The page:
I can see something like augmented reality being particularly useful in teaching architecture or architectural engineering. Students can develop designs for a structure and then go to the actual site and have their designs superimposed onto that space. They could also see how historic structures have deteriorated over the years by superimposing an image of the structure when it was originally built on top of an image of what the structure looks today.
Geology and earth science students might also benefit from augmented reality when studying erosion or other geomorphic processes.
I think it could be interesting to use this concept in medical schools. Imagine being able to augment the classroom setting to an operation room or an exam room with imagined patients. This could be ideal so that instructors could really walk students through different steps without putting real patients at risk.
I also imagine that having individuals in intercultural classes being placed into this type of augmented reality in the classroom would be excellent. I was thinking of our class last semester with Dr. Kramer. It would have been most interesting to have played out intercultural scenarios through an augmented reality. It would also help to teach students about other cultures by literally showing them what it's like to be a part of another culture through these augmented reality.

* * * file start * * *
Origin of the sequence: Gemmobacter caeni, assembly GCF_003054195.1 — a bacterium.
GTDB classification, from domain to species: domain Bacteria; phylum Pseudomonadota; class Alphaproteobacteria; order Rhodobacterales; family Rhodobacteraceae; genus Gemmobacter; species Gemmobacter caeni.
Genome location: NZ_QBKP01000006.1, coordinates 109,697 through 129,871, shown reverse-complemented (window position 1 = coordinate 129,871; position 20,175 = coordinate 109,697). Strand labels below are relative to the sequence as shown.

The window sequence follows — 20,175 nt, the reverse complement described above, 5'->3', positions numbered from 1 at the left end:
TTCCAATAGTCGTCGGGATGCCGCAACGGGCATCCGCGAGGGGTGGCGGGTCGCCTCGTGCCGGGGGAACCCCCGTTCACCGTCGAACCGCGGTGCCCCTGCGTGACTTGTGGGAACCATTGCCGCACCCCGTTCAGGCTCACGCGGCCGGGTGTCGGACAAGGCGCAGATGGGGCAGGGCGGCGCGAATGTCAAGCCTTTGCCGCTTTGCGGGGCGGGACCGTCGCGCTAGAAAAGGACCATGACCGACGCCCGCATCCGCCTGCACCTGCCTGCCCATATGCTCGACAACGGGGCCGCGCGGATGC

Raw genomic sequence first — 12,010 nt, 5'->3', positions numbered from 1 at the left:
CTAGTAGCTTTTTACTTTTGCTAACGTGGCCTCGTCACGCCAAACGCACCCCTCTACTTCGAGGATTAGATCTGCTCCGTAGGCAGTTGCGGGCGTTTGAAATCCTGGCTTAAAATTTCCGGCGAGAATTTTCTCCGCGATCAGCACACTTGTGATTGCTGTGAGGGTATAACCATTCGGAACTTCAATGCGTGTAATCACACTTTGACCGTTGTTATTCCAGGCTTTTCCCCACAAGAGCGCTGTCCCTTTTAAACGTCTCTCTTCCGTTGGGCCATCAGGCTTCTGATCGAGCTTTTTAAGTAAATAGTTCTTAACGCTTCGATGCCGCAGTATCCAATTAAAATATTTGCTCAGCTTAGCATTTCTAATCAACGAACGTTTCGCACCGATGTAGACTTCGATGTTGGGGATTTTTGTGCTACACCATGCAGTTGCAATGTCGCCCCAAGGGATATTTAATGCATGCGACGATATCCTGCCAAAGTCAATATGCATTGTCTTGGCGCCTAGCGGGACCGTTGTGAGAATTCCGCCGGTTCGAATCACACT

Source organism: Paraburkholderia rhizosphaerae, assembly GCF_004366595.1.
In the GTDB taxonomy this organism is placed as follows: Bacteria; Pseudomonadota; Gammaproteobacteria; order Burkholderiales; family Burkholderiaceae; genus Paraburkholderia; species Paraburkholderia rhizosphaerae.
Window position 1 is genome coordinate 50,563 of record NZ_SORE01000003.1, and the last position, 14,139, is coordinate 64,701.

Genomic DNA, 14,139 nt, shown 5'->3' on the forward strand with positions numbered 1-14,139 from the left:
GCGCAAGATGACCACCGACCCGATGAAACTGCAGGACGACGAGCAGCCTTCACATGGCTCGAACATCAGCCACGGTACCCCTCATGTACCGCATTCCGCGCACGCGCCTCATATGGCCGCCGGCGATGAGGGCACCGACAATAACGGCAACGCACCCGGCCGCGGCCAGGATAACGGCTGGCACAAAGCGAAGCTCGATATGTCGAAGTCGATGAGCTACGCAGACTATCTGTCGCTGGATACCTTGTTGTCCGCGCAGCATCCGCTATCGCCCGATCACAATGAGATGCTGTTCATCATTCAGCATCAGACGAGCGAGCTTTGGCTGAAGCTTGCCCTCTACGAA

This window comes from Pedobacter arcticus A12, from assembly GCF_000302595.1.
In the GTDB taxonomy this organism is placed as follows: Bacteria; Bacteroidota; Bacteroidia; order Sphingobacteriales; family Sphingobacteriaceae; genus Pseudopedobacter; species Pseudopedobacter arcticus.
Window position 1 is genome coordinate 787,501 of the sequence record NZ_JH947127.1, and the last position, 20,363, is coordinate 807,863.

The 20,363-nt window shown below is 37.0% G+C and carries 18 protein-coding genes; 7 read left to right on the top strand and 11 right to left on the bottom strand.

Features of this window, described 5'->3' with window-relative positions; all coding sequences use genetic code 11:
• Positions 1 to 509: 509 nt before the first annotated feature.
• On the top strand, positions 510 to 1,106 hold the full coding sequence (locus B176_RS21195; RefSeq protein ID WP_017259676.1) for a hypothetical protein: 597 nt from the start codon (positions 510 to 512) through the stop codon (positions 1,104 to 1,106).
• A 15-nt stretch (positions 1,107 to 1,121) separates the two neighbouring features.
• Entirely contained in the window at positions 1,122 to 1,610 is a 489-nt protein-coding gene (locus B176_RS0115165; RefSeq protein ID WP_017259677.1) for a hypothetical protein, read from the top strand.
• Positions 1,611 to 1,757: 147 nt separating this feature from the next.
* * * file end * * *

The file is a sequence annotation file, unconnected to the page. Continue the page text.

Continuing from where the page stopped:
The possibilities are endless for the augmented reality in the classroom setting. It's actually a lot of fun to think of so many different ways that you can go with this.
As VR technology (e.g.Oculus Rift) comes down in pricing and becomes available to school budgets, it can be useful for many educational purposes such as taking virtual field trips to far away countries or exploring molecules in 3-D.
I'd love to have an augmented reality device + app that allows me to show nametags over people's heads.
With 80 students each semester I simply can't remember all of them by name.
Now for the students various applications could be usable.
Let's think school classroom and chemistry or physics. You could visualize things mid-air. Show students molecules and interaction effects while still being able to see their teacher talk. For visual learners this might be quite helpful.
As for more weird ideas:
You could hide disturbing classmates or decrease the saturation in areas which are not important, as in areas other than where the teacher is standing. This might increase focus, as the visual sense is usually dominating.
Show students an overlay or inset with what's currently on the whiteboard/blackboard so they can keep track while looking down to write notes.
Having previously taught students with learning needs in the mainstream environment, I can see this being particularly liberating for students on the autistic spectrum, particularly those who struggle to communicate verbally. My experience taught me that these learners engaged positively with interactive technology. Furthermore a possible system could be modified to support dyslexic learners by providing a visual language.